COVID surge due to 'smash UK records within a week'

·3-min read
All COVID restrictions in England ended in March. (PA)
All COVID restrictions in England ended in March. (PA)

The surge in COVID infections spreading across the country could "smash UK records within a week" a leading professor has warned.

Tim Spector, the head of the ZOE symptom study app, said: "Omicron BA.5 Now past 325,000 per day setting new records for Scotland and Wales and due to smash UK records within a week. Still no public health advice to help?"

The ZOE app collects data from more than 4 million contributors to help track multiple aspects of the virus - including the most common symptoms associated with those who have caught it.

Read more: Hospitals bring back mandatory face masks as COVID cases rocket

Cases have been rising in the UK for weeks. (Twitter)
Cases have been rising in the UK for weeks. (Twitter)

Spector said the UK was now recording around 309,000 new cases a day which equates to around 1 in 20 people.

He said the wave of infections showed no sign of slowing and hospitals were "filling up."

All COVID restrictions came to an end in England in March, with the rest of the UK following suit soon after.

(Yahoo)
(Yahoo)

Infections have been on the rise for weeks but so far the governments of the four devolved nations have shown no sign of wanting to bring back and restrictions.

The rate of hospital admissions in England of people testing positive for COVID-19 stood at 14.6 per 100,000 last week, up from 11.1 the previous week, according to the UK Health Security Agency (UKHSA).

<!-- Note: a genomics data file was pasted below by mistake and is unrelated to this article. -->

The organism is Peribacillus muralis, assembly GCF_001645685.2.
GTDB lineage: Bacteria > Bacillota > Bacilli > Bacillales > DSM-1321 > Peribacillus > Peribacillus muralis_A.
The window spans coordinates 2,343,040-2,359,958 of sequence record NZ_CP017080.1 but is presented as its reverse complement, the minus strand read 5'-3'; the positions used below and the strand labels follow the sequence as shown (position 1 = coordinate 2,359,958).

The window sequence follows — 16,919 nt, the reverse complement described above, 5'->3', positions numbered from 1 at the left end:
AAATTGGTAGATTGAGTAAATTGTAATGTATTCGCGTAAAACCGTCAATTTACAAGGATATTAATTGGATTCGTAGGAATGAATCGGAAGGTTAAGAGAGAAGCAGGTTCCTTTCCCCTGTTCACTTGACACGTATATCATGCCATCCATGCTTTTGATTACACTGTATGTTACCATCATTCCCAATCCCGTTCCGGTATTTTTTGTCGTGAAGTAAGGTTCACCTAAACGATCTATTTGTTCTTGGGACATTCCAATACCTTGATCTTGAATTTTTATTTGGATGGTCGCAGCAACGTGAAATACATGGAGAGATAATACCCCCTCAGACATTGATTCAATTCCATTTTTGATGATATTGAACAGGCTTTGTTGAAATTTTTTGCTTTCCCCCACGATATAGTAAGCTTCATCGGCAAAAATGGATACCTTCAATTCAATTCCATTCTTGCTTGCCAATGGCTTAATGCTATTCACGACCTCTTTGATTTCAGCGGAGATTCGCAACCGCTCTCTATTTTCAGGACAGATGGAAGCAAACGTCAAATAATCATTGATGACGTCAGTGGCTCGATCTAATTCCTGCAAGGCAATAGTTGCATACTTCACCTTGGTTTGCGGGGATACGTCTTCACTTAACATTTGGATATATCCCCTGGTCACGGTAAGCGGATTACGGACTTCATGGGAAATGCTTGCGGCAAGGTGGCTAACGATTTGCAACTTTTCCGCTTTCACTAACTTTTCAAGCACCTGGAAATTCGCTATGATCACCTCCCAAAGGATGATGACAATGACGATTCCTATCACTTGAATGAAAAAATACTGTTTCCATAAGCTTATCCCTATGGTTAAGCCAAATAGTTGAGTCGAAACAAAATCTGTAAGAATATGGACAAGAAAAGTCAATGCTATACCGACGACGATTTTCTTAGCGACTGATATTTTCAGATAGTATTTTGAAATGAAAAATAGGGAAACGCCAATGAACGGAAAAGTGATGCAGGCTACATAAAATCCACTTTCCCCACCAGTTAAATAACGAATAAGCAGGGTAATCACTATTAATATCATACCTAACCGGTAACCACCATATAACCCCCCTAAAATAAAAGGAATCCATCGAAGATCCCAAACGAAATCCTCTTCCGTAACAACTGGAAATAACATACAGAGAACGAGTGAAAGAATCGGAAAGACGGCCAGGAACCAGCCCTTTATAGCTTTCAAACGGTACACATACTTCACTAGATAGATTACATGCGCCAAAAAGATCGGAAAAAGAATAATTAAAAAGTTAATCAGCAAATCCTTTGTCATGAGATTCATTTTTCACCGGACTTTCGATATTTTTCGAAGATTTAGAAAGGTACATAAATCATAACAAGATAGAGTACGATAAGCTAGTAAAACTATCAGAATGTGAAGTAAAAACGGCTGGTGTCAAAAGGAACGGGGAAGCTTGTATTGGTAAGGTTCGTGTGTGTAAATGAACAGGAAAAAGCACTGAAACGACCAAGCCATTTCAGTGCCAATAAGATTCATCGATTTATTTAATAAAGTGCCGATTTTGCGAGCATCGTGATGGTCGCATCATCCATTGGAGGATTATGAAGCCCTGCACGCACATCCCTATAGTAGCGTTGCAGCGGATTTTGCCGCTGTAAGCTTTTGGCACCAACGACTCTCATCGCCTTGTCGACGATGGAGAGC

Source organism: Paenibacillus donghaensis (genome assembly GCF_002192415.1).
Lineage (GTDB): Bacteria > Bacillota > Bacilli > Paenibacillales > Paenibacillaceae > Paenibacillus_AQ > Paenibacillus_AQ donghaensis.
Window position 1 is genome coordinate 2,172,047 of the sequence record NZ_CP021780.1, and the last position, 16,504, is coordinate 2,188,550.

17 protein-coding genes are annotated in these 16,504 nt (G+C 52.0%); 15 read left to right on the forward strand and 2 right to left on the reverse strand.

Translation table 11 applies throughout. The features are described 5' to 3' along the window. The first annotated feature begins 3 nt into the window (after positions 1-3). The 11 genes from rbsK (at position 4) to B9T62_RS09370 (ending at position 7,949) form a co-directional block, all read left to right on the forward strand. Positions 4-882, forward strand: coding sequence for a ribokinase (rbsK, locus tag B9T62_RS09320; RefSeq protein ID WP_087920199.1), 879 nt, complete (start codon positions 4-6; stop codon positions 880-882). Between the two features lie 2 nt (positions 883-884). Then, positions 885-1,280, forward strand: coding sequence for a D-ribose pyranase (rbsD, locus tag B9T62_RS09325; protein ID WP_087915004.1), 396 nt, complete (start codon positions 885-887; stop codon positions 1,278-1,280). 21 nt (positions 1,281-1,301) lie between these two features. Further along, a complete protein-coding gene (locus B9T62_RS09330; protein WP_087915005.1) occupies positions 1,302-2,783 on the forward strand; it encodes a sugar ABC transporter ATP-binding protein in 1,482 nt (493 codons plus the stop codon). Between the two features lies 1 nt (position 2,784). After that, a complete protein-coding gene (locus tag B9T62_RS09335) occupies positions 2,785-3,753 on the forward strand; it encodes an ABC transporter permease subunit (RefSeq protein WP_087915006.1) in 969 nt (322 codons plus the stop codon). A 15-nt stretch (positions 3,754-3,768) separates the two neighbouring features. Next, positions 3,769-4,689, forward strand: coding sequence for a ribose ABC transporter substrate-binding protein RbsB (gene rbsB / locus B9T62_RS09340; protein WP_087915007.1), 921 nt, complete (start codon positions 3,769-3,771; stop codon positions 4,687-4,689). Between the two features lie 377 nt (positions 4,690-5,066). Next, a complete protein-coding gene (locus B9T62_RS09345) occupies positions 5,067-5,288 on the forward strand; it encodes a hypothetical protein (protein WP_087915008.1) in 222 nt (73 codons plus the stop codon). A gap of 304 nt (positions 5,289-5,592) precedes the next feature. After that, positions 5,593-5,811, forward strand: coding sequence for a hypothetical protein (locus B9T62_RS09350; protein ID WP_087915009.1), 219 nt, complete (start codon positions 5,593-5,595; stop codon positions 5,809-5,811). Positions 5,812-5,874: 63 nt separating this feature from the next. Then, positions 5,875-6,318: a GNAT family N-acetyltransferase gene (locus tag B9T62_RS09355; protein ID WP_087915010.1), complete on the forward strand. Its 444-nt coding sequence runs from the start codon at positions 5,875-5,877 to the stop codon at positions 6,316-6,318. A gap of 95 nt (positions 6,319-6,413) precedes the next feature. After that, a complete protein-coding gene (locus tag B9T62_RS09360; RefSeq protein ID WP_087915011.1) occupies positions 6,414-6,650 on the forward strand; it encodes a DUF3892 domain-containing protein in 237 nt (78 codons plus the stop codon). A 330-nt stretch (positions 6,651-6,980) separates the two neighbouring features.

Hospital admissions remain highest among over-85s, at 126.2 per 100,000 people, followed by 75 to 84-year-olds (59.3) and 65 to 74-year-olds (24.0).

Health officials have been urging all over 75s to get a "spring booster" available at least three months after their most recent jab, to ensure they continue to receive the maximum possible protection.

(Yahoo)
(Yahoo)

The total number of people in hospital in England who have tested positive for COVID-19 currently stands at 11,878, up 33% week-on-week.

Around six in 10 patients who test positive for COVID-19 are being treated primarily for something else rather than the virus, but still need to be kept isolated from other patients, putting extra pressure on hospital staff and resources.

One of the largest concerns with the new wave of COVID is the impact on the NHS.

Read more: Summer COVID wave: We don't know when cases will peak, says expert

Elderly people are able to get a 'spring booster'. (PA)
Elderly people are able to get a 'spring booster'. (PA)

The government has recently cancelled full sick pay for NHS workers who have COVID, even if they aren't too ill to work.

This has sparked concern many staff may choose to work even if they have tested positive.

It also withdraws some support for those workers who are suffering from long COVID and are no longer able to work at their desks.

Despite this, deaths from COVID remain at a low level.

There were 285 deaths registered in the week to June 24 where coronavirus was mentioned on the death certificate, according to the Office for National Statistics.

This is broadly unchanged from the previous two weeks.